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110 Days of Winter

Keiko Sono

110 Days of Winter is a public video installation that follows the evolution of an ice cover on a Catskill boulder. Its slow transformation is transfixing, and the shift in light triggers our sense of hope, evolutionarily associated with coming of spring.

Details
110 Days of Winter is a high definition video installation in a large public space. It follows the formation and evolution of an ice layer on a Catskill boulder, beginning and ending with bare rock wall from December to April. Its slow pace, with the entire cycle completing in 21 minutes, is difficult to detect at first, but clearly noticeable after a while. It is placed on a seamless loop, so the 21-minute cycle repeats itself endlessly.

The amorphous transformation of ice and water, when revealed at this speed, is mesmerizing and holds the audience captivated, as we are by a campfire. The shift in light and change of pace trigger our sense of hope, evolutionarily associated with coming of spring.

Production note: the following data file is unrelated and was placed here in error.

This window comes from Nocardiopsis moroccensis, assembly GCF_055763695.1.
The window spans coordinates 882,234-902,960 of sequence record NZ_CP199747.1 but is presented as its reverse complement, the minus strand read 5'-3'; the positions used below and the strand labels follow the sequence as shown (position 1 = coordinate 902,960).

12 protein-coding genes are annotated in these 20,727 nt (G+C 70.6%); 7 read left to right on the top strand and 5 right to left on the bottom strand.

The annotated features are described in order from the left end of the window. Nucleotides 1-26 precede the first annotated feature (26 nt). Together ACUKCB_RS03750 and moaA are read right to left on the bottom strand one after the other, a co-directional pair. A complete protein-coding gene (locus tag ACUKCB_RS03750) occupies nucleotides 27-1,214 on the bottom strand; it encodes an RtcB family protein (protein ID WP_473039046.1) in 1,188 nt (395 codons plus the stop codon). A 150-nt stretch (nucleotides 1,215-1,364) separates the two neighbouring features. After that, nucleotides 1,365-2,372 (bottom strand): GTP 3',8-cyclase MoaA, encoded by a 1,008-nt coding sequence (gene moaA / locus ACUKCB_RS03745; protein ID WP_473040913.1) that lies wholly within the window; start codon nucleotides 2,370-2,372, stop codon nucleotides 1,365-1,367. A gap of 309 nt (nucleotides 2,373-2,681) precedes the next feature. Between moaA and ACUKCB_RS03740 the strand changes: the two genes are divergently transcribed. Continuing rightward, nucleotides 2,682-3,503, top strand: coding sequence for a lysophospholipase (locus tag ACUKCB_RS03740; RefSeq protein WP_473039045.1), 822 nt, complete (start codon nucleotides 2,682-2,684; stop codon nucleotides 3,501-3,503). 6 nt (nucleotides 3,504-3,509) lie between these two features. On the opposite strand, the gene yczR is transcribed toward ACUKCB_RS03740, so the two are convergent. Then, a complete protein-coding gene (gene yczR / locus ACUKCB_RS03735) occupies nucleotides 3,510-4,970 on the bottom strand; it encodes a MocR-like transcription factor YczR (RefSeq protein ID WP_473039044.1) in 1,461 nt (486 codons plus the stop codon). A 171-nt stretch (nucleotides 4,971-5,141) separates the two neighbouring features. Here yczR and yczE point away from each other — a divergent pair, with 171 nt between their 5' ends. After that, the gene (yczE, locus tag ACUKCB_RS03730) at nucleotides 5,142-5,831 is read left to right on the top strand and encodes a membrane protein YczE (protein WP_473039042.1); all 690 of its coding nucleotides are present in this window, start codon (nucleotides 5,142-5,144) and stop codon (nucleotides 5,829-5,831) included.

The mission of this project is to provide its audience with a space in our chaotic life, where the clock is stopped, the weight is lifted, and the connection to the larger universe is reestablished.

It achieves this by first grasping the audience’s attention with the theatrical composition of the boulder and the familiar appearance of a nature time-lapse video. But it is only after the viewer is fixed on the slowly changing image, that this trans-like state is attained.

Because of this, the installation takes place in a public space where people spend time waiting, such as waiting rooms in hospitals or airports (stage 1), and in courtyards of office buildings and on billboards in urban centers (stage 2).

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